Callum Murray's reputation could be ruined. The County Council found something he didn't know about the Potomac Subregion.
In the middle of deliberation over the Cabin John Center during the Tuesday, Jan. 22, PHED Committee worksession on the Potomac Master Plan, Council president Steve Silverman announced that Steven Kaufman, attorney for Carl Freeman — the owner of Cabin John Shopping Center — would be meeting with the Inverness homeowners association on Thursday, Jan. 24, to discuss new proposals for the center.
But the committee was scheduled to make its recommendations concerning the center Tuesday, Jan. 22, two days before the meeting.
The committee takes its recommendations to the full council in February and March when the Council begins its own — and final — discussions on the Master Plan, the 20-year blueprint for landuse in Potomac.
"I was surprised," said Murray, Potomac team leader with Planning Board staff. During the worksession Murray told the Council committee that the Inverness association is not the only one affected by the center.
"I'm curious if [the others] are involved with this meeting," said Murray to the committee members.
"I didn't know about [the meeting with Inverness] until it was announced by the Council president," said Gerry Levenberg, president of the Potomac Crest Homeowners Association. "We have found over the two year period that the developer is a moving target."
The committee agenda Tuesday included the height of new buildings, the number of housing units and the distance of setbacks from housing units around the center.
The committee decided to wait until Carl Freeman and Kaufman meet with Inverness before finalizing its recommendation for Council.
"Let them have meeting and see what they bring us between now and next week," said Berlage, whose committee will readdress the issue at next Monday's final PHED committee worksession on Jan. 28, at 2:30 p.m.
This concerns Levenberg, of Potomac Crest, a community of 188 homes. Levenberg testified in December before the Council on the behalf of all the surrounding homeowner associations — including Inverness, Potomac Crest, Hilltop Estates, Fox Hills and Scotland Community Association — which represents a total of 1,100 households that will be somewhat affected by the proposals.
"Our concern — if I understand the chairman correctly — is if he is satisfied that Inverness Knolls is satisfied about the number of housing units, the height, and the setback, that's all that is needed to approve their proposals," said Levenberg. "Our community doesn't matter."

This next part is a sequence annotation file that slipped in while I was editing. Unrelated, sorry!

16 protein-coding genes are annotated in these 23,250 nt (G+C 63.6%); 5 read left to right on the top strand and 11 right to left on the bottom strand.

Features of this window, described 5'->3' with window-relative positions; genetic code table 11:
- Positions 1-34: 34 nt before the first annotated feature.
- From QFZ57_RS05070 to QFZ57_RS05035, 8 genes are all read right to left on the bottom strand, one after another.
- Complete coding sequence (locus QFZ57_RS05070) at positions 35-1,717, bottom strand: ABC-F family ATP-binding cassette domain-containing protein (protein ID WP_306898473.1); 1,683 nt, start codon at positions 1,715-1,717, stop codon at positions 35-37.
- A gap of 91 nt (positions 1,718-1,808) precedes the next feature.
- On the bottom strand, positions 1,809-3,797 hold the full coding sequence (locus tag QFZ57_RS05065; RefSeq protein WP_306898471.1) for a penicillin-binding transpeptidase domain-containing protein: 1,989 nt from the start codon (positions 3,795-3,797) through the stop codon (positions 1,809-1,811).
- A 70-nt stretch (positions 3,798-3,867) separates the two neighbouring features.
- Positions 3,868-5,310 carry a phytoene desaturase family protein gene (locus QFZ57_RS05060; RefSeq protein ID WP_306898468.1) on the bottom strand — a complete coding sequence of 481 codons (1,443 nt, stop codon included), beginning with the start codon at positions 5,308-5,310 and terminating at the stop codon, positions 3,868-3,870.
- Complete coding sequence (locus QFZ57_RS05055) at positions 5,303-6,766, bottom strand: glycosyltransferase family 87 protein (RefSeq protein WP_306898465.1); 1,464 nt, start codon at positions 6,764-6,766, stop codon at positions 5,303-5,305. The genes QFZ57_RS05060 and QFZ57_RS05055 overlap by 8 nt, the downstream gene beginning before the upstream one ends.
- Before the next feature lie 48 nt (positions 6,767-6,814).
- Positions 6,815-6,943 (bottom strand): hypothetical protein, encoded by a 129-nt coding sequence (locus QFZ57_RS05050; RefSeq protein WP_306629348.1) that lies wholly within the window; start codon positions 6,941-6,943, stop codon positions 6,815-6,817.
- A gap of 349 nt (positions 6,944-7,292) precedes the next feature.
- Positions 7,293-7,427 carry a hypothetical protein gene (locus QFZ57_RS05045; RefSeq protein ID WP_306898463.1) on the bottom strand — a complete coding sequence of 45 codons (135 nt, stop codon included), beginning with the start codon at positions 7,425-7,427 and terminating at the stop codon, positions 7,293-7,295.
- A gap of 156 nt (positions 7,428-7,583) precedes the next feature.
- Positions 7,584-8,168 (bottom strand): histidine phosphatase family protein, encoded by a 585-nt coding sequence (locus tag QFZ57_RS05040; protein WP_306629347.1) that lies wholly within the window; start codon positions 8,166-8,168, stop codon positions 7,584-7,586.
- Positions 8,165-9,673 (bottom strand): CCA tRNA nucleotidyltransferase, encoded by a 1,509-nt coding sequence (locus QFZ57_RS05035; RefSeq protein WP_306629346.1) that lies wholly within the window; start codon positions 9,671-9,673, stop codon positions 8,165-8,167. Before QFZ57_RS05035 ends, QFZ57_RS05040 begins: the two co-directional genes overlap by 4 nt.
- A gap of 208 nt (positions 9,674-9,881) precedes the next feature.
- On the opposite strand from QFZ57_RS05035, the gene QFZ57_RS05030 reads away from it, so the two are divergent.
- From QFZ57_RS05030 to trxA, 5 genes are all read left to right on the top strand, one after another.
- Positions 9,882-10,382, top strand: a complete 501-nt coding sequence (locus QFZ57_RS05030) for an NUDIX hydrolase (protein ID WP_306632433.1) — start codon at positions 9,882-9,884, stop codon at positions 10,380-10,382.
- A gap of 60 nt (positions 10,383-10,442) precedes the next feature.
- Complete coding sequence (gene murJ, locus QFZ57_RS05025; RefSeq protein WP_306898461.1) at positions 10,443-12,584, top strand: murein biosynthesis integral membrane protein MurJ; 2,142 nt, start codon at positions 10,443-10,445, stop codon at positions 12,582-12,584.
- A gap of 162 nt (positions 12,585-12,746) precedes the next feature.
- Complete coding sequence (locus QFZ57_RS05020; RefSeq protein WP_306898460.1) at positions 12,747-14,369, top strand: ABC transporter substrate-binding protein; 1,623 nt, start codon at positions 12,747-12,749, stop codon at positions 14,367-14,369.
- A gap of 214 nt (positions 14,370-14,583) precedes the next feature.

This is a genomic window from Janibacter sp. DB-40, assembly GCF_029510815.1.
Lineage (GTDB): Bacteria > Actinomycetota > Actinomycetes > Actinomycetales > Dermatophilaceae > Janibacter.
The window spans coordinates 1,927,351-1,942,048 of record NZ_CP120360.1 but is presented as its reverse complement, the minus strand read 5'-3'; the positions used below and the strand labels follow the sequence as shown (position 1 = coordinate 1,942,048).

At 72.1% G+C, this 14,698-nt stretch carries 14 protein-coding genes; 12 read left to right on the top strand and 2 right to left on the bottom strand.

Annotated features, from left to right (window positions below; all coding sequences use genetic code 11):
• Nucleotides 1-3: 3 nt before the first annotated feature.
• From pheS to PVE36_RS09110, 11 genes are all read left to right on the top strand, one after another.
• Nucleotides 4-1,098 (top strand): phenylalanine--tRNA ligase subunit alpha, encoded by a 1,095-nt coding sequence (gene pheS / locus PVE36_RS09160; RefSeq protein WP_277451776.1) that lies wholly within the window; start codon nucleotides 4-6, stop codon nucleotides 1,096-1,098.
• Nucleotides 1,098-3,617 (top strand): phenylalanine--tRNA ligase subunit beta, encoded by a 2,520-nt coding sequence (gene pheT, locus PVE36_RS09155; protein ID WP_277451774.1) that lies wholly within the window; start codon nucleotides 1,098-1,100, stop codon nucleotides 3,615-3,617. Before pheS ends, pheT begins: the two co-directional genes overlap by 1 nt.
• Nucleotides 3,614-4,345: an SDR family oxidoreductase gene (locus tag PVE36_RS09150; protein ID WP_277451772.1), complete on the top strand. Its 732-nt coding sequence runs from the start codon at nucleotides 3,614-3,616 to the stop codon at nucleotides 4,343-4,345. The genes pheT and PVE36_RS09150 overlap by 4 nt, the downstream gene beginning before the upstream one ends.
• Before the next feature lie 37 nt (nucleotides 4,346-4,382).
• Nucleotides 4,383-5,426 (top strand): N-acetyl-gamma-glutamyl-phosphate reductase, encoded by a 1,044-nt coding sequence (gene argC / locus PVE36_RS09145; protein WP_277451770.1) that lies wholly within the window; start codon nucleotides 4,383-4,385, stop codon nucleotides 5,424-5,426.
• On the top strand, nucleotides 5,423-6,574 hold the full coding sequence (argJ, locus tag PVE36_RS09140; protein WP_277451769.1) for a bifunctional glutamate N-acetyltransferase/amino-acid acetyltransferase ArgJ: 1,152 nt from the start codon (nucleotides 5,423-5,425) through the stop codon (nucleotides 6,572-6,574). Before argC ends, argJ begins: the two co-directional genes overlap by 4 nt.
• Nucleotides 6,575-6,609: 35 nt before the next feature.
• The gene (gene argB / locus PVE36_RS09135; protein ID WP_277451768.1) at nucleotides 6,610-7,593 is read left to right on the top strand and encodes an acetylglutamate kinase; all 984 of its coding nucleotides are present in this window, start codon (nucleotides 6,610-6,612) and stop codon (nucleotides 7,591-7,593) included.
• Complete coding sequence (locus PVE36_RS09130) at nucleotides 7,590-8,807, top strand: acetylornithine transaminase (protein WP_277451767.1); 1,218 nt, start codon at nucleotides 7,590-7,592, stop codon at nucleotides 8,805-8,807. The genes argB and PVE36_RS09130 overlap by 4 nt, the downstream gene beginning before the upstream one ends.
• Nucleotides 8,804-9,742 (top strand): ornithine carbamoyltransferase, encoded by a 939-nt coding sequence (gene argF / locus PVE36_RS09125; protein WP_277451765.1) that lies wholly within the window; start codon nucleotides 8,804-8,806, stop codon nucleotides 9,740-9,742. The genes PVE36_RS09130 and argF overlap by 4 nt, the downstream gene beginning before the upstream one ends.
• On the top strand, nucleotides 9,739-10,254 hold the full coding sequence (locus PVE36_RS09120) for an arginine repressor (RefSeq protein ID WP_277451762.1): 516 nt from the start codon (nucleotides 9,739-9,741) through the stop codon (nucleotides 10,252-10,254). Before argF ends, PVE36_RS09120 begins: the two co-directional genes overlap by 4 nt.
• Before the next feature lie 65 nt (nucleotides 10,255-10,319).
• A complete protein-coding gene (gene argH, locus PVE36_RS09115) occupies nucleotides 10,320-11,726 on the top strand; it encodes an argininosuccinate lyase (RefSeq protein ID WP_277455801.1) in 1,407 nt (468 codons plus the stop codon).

Murray said that an increase in height — Kaufman has requested the center be permitted an increase from a 35-foot to 40-foot limit — could increase the bulk of the center, something other associations are concerned with.
Silverman questioned Murray and Art Holmes, Planning Board Chairman, why they should be concerned with bulk within the shopping center if the community most directly impacted agrees with any proposals Carl Freeman and Kaufman make.
Kaufman said he is meeting with Inverness because the issues he will be addressing, such as setbacks, pertain directly to Inverness. He said there was no intent to exclude anybody from such a meeting.
"We will meet with any homeowners association any time," said Kaufman.
Levenberg said he spoke with Kaufman at Tuesday's meeting, but Kaufman didn't mention the meeting with Inverness.
"I'm frankly shocked that we were not asked by the Freeman group to meet," said Levenberg. "At the outset we were opposed to any housing and we were convinced by Inverness Knolls and Callum Murray, who I think is the premier planner, that 40 residential units was a reasonable compromise."
Murray said that the Planning Board "would look at any agreement that proposed a reduction in units, height or setback," but "wouldn't contemplate any increases" agreed to in the meeting since their study of the center is complete with the current recommendations.
It is the Council, however, that will make the final decision in March, after the PHED committee makes its recommendations to the Council — and after Carl Freeman's attorney meets with Inverness.
"Sometimes, developers make last-minute agreements with associations," said Murray.
"We have spent countless hours working together with staff for two years," said Levenberg.